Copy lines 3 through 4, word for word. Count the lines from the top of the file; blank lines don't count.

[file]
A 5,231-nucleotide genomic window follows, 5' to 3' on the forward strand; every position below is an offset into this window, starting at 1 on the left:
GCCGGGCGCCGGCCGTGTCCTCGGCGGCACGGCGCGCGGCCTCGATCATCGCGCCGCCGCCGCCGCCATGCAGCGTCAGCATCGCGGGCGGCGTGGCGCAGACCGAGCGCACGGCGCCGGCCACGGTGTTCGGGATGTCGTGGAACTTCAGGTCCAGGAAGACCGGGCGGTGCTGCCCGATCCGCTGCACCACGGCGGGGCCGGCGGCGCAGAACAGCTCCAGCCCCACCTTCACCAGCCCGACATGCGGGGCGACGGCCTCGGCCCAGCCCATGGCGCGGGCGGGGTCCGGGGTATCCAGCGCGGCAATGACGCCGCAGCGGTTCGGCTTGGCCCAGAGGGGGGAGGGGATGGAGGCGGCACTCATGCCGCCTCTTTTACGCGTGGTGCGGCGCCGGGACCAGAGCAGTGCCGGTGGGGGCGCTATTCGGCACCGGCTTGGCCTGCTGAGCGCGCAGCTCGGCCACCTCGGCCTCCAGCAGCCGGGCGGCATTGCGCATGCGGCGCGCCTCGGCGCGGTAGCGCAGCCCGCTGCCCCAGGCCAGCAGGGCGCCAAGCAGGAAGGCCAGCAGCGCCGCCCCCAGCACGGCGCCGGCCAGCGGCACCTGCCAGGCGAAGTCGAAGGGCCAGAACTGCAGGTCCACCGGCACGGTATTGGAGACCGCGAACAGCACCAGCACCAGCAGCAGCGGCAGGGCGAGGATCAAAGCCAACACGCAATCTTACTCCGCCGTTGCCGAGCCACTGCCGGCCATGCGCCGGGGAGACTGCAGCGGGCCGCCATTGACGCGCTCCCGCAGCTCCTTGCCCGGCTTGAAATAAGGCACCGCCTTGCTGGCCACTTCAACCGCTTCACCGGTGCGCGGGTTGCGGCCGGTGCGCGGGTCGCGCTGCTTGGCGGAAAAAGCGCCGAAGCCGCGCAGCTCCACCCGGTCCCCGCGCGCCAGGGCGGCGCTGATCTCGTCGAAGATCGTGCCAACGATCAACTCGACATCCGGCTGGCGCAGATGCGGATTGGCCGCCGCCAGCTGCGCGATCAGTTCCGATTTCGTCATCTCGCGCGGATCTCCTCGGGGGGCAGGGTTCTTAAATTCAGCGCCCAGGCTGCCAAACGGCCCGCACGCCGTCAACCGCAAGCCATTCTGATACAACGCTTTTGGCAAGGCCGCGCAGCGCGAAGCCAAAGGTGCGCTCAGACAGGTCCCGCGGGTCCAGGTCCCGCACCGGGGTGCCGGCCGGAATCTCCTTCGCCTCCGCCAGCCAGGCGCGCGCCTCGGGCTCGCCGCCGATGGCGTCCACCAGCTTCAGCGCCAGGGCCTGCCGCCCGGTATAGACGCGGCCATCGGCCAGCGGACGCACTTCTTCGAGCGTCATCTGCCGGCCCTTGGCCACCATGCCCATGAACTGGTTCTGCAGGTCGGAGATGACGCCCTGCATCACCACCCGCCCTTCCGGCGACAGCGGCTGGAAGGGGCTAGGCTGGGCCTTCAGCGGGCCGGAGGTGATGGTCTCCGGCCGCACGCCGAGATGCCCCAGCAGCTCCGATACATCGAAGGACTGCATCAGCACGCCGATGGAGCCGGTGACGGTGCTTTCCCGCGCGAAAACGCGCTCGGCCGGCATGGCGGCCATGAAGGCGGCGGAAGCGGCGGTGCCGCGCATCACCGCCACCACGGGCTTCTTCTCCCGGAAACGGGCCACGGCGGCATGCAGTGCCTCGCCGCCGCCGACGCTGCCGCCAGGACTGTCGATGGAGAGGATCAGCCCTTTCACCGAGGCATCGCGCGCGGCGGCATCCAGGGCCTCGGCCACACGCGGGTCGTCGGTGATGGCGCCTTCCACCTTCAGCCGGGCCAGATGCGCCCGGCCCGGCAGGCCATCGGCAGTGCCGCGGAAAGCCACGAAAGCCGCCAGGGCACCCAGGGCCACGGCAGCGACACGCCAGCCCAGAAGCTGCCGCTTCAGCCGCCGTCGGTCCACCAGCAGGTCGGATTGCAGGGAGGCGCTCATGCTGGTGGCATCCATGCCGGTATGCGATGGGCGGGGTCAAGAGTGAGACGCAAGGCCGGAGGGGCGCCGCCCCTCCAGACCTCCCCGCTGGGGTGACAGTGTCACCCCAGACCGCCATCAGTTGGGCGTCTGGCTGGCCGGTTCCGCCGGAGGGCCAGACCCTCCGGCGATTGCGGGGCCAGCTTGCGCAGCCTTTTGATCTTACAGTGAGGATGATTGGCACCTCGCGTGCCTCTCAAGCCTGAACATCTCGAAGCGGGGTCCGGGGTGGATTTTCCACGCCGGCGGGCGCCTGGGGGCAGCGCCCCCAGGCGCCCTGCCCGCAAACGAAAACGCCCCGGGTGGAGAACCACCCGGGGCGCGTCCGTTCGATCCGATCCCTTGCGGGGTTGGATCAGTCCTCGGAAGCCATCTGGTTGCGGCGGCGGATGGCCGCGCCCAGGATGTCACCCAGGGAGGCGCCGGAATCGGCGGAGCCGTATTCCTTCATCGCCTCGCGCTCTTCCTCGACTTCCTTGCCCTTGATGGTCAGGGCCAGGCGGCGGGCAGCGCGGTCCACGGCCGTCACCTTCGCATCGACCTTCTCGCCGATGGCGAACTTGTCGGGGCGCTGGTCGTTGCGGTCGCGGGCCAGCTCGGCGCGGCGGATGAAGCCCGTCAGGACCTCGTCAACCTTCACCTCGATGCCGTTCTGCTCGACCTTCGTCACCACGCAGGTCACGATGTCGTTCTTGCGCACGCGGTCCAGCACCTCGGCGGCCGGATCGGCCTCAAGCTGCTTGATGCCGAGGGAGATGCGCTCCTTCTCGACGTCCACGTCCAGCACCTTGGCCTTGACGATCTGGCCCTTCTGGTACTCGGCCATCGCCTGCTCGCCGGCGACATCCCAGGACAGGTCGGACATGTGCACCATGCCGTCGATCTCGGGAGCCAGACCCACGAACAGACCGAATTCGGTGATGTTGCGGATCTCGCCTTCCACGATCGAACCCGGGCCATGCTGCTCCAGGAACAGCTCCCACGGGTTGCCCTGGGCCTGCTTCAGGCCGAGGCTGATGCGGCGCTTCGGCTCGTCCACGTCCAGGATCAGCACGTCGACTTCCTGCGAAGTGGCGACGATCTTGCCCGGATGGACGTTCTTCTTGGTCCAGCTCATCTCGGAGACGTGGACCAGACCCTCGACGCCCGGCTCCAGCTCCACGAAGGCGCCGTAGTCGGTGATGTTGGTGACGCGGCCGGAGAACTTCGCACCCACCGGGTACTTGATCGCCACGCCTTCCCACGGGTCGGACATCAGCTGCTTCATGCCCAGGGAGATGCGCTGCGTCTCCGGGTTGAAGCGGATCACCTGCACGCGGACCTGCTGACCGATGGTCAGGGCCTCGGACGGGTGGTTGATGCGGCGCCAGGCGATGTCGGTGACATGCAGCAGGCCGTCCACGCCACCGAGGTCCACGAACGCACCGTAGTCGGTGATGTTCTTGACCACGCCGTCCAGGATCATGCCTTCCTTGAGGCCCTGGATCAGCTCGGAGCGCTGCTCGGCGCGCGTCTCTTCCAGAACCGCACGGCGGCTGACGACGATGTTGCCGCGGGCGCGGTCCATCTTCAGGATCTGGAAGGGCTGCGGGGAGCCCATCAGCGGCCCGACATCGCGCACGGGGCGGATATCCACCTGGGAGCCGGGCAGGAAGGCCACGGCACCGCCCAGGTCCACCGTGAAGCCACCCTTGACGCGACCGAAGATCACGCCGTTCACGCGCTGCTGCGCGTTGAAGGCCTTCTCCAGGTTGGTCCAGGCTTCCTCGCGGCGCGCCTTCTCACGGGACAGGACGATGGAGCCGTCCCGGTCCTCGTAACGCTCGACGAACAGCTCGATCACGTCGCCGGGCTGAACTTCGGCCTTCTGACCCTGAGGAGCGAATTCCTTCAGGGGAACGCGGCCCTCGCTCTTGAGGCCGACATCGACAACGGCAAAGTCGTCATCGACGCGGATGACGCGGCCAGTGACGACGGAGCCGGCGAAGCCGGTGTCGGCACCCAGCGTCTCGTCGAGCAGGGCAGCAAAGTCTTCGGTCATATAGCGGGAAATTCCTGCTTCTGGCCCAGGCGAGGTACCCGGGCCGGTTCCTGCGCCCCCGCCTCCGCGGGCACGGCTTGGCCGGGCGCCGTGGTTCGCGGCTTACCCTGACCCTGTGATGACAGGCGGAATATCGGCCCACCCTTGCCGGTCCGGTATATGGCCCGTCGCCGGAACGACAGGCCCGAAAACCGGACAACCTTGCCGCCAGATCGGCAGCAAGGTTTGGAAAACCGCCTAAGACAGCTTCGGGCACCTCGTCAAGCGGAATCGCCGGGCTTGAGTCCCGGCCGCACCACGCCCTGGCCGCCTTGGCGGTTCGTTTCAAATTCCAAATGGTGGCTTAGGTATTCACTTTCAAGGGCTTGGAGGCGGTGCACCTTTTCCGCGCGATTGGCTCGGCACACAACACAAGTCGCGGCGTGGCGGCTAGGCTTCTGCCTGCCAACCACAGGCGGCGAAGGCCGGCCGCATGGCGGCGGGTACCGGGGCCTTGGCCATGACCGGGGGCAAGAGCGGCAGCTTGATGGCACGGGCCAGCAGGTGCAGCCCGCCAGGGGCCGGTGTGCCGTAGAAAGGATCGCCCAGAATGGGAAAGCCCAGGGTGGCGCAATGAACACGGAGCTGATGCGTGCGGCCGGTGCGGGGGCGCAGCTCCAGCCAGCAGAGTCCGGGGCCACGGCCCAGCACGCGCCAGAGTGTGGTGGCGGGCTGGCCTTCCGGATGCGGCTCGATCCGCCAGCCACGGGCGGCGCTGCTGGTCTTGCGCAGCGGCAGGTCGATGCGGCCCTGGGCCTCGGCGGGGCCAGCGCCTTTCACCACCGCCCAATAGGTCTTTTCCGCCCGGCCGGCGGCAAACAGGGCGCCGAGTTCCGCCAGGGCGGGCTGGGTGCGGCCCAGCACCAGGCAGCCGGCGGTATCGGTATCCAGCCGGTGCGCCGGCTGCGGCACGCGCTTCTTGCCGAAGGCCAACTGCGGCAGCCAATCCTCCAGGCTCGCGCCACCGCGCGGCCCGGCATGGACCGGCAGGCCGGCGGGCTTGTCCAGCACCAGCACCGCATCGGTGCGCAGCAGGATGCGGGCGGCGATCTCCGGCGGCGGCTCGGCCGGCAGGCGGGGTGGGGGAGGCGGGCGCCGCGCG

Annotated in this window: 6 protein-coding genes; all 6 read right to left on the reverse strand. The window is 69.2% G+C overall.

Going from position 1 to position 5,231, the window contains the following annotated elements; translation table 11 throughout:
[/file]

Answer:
Annotated in this window: 6 protein-coding genes; all 6 read right to left on the reverse strand. The window is 69.2% G+C overall.

Going from position 1 to position 5,231, the window contains the following annotated elements; translation table 11 throughout: